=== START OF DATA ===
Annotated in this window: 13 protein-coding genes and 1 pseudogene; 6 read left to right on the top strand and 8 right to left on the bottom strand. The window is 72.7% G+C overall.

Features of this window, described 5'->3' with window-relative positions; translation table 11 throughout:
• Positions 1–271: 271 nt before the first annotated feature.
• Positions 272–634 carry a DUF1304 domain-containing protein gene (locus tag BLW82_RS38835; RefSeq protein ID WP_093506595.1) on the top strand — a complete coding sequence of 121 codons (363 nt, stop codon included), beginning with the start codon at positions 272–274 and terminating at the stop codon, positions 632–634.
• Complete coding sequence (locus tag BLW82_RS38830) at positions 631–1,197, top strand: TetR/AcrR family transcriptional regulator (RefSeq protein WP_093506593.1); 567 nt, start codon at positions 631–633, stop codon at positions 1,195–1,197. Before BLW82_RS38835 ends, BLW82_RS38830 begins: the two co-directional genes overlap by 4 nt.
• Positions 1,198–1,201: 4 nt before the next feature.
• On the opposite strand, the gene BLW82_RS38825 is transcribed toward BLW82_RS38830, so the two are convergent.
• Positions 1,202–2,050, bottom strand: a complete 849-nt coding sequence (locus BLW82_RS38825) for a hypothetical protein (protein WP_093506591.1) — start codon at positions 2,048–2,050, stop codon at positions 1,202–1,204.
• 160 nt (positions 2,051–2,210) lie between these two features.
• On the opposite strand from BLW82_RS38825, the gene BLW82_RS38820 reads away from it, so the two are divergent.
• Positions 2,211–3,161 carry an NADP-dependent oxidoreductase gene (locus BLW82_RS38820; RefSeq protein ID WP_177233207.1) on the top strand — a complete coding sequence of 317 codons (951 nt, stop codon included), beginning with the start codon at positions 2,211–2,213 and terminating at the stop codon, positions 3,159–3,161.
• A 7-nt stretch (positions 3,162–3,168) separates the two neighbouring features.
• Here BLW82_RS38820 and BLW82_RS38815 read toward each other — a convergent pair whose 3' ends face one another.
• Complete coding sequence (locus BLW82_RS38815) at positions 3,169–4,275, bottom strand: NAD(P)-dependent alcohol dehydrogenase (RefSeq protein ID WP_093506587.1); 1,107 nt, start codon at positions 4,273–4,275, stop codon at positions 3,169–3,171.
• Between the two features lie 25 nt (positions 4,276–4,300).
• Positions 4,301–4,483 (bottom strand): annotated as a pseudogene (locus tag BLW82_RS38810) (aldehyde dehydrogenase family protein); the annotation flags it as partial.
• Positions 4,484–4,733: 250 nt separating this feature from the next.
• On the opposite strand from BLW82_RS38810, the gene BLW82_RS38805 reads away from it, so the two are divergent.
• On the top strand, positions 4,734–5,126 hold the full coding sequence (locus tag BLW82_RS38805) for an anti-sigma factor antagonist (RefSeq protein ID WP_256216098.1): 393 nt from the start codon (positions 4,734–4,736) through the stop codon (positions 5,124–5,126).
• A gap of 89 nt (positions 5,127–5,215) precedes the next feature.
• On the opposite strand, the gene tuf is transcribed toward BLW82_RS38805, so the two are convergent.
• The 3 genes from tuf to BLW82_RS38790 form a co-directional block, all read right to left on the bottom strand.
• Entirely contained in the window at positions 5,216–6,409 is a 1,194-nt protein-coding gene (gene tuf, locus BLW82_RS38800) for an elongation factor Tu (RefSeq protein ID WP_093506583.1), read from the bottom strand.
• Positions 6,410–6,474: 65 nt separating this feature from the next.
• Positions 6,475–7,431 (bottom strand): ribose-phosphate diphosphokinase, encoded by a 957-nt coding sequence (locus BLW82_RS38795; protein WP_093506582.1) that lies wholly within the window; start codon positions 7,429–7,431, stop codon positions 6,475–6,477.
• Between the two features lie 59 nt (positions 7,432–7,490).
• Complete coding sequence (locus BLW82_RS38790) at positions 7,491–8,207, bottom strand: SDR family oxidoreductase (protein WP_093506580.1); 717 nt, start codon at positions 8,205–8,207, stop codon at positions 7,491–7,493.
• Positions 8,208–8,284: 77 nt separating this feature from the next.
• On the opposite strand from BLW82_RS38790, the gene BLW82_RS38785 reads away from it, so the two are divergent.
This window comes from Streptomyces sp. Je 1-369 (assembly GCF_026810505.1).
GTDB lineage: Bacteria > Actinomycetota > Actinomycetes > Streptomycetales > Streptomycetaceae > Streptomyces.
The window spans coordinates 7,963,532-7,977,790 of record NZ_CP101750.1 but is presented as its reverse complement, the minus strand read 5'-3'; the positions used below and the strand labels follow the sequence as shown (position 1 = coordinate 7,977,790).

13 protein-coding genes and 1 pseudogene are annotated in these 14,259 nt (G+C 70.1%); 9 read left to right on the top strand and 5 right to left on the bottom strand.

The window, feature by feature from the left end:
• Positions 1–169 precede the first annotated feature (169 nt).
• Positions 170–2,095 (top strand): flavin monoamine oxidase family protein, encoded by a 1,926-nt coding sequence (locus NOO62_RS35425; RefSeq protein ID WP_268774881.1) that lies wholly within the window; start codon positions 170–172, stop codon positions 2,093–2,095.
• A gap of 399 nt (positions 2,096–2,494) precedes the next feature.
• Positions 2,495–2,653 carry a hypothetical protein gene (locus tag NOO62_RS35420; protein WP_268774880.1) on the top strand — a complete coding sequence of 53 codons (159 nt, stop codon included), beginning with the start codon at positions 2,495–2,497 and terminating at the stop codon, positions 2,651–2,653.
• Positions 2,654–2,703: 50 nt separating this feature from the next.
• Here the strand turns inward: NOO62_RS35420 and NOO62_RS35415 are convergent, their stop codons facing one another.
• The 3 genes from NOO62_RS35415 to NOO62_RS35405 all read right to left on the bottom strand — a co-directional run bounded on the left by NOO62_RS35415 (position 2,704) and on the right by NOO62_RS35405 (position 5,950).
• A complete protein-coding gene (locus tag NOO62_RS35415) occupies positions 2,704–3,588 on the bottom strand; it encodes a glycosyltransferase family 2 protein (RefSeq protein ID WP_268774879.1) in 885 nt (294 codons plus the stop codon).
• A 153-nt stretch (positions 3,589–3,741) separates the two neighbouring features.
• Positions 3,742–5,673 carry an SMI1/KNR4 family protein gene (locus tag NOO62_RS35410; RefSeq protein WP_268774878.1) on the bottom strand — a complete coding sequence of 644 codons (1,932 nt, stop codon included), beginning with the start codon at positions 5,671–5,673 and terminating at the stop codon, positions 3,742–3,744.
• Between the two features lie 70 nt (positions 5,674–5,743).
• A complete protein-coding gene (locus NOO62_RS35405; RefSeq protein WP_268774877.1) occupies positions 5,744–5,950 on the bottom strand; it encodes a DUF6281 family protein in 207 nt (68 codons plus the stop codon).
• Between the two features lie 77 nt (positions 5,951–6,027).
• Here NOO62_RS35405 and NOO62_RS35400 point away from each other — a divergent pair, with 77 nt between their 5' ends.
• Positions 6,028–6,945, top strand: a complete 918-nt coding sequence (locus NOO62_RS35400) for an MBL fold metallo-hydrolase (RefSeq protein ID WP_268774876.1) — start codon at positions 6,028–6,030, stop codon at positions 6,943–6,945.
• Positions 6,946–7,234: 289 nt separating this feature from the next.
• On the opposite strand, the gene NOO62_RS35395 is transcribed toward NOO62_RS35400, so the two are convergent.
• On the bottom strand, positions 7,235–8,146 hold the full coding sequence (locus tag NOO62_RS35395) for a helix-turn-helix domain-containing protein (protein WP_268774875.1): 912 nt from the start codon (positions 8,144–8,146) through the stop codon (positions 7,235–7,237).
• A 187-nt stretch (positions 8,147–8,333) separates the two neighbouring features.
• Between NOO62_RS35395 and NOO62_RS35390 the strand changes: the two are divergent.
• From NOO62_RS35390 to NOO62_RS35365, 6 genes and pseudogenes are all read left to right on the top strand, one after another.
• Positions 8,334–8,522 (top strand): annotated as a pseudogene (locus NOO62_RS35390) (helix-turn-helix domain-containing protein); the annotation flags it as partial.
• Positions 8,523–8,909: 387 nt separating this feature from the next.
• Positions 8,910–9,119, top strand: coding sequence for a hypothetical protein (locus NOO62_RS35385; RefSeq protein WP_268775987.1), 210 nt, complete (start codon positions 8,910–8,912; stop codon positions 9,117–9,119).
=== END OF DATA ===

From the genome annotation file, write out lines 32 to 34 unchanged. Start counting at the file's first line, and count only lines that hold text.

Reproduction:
The window spans coordinates 7,963,532-7,977,790 of record NZ_CP101750.1 but is presented as its reverse complement, the minus strand read 5'-3'; the positions used below and the strand labels follow the sequence as shown (position 1 = coordinate 7,977,790).

13 protein-coding genes and 1 pseudogene are annotated in these 14,259 nt (G+C 70.1%); 9 read left to right on the top strand and 5 right to left on the bottom strand.

The window, feature by feature from the left end: